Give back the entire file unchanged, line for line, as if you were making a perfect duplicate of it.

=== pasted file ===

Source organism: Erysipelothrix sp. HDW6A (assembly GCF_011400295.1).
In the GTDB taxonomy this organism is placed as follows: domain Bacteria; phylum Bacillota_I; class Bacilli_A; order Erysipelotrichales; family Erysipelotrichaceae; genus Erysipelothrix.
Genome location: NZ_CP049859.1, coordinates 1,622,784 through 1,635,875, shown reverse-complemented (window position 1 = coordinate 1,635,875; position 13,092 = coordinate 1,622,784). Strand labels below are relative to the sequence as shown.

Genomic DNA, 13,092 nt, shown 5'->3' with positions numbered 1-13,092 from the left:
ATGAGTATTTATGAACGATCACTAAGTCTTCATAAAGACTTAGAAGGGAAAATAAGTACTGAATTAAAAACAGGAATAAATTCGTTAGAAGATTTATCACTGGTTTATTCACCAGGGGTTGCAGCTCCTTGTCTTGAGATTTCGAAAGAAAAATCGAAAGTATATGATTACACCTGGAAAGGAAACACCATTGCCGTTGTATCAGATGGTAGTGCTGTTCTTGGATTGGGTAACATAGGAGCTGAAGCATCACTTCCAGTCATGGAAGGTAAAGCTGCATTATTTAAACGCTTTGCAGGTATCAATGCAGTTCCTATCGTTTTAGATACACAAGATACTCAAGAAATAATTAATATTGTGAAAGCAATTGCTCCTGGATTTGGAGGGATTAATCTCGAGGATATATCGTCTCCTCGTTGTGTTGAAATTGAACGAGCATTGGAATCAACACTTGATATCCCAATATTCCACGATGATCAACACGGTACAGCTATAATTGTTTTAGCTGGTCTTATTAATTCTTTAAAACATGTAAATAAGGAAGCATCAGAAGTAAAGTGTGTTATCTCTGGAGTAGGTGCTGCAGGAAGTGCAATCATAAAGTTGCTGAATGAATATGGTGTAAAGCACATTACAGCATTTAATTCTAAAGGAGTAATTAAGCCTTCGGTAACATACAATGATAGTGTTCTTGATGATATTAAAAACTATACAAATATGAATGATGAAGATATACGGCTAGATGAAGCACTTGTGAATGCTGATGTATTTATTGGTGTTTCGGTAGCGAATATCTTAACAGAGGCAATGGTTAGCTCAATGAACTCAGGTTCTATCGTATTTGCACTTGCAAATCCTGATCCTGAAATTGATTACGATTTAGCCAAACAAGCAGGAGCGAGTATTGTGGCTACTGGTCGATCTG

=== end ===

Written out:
Source organism: Erysipelothrix sp. HDW6A (assembly GCF_011400295.1).
In the GTDB taxonomy this organism is placed as follows: domain Bacteria; phylum Bacillota_I; class Bacilli_A; order Erysipelotrichales; family Erysipelotrichaceae; genus Erysipelothrix.
Genome location: NZ_CP049859.1, coordinates 1,622,784 through 1,635,875, shown reverse-complemented (window position 1 = coordinate 1,635,875; position 13,092 = coordinate 1,622,784). Strand labels below are relative to the sequence as shown.

Genomic DNA, 13,092 nt, shown 5'->3' with positions numbered 1-13,092 from the left:
ATGAGTATTTATGAACGATCACTAAGTCTTCATAAAGACTTAGAAGGGAAAATAAGTACTGAATTAAAAACAGGAATAAATTCGTTAGAAGATTTATCACTGGTTTATTCACCAGGGGTTGCAGCTCCTTGTCTTGAGATTTCGAAAGAAAAATCGAAAGTATATGATTACACCTGGAAAGGAAACACCATTGCCGTTGTATCAGATGGTAGTGCTGTTCTTGGATTGGGTAACATAGGAGCTGAAGCATCACTTCCAGTCATGGAAGGTAAAGCTGCATTATTTAAACGCTTTGCAGGTATCAATGCAGTTCCTATCGTTTTAGATACACAAGATACTCAAGAAATAATTAATATTGTGAAAGCAATTGCTCCTGGATTTGGAGGGATTAATCTCGAGGATATATCGTCTCCTCGTTGTGTTGAAATTGAACGAGCATTGGAATCAACACTTGATATCCCAATATTCCACGATGATCAACACGGTACAGCTATAATTGTTTTAGCTGGTCTTATTAATTCTTTAAAACATGTAAATAAGGAAGCATCAGAAGTAAAGTGTGTTATCTCTGGAGTAGGTGCTGCAGGAAGTGCAATCATAAAGTTGCTGAATGAATATGGTGTAAAGCACATTACAGCATTTAATTCTAAAGGAGTAATTAAGCCTTCGGTAACATACAATGATAGTGTTCTTGATGATATTAAAAACTATACAAATATGAATGATGAAGATATACGGCTAGATGAAGCACTTGTGAATGCTGATGTATTTATTGGTGTTTCGGTAGCGAATATCTTAACAGAGGCAATGGTTAGCTCAATGAACTCAGGTTCTATCGTATTTGCACTTGCAAATCCTGATCCTGAAATTGATTACGATTTAGCCAAACAAGCAGGAGCGAGTATTGTGGCTACTGGTCGATCTG